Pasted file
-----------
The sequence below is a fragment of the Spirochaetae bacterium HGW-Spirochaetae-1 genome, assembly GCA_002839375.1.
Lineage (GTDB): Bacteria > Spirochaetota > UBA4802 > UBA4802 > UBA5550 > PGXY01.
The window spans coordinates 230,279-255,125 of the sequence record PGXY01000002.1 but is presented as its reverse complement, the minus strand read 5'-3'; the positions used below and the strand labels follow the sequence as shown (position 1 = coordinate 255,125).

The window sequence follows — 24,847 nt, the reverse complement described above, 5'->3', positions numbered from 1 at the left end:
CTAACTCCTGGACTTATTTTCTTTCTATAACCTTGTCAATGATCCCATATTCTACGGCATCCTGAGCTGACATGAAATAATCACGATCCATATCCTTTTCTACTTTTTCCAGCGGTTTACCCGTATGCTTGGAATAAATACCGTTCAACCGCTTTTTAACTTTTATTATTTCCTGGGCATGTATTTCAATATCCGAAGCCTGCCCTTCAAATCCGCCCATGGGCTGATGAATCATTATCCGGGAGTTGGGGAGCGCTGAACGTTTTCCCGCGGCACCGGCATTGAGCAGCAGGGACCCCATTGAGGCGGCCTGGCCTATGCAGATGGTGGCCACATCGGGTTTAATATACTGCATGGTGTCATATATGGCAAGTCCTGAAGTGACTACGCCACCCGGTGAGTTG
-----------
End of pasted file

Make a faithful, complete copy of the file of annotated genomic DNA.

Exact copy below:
The sequence below is a fragment of the Spirochaetae bacterium HGW-Spirochaetae-1 genome, assembly GCA_002839375.1.
Lineage (GTDB): Bacteria > Spirochaetota > UBA4802 > UBA4802 > UBA5550 > PGXY01.
The window spans coordinates 230,279-255,125 of the sequence record PGXY01000002.1 but is presented as its reverse complement, the minus strand read 5'-3'; the positions used below and the strand labels follow the sequence as shown (position 1 = coordinate 255,125).

The window sequence follows — 24,847 nt, the reverse complement described above, 5'->3', positions numbered from 1 at the left end:
CTAACTCCTGGACTTATTTTCTTTCTATAACCTTGTCAATGATCCCATATTCTACGGCATCCTGAGCTGACATGAAATAATCACGATCCATATCCTTTTCTACTTTTTCCAGCGGTTTACCCGTATGCTTGGAATAAATACCGTTCAACCGCTTTTTAACTTTTATTATTTCCTGGGCATGTATTTCAATATCCGAAGCCTGCCCTTCAAATCCGCCCATGGGCTGATGAATCATTATCCGGGAGTTGGGGAGCGCTGAACGTTTTCCCGCGGCACCGGCATTGAGCAGCAGGGACCCCATTGAGGCGGCCTGGCCTATGCAGATGGTGGCCACATCGGGTTTAATATACTGCATGGTGTCATATATGGCAAGTCCTGAAGTGACTACGCCACCCGGTGAGTTG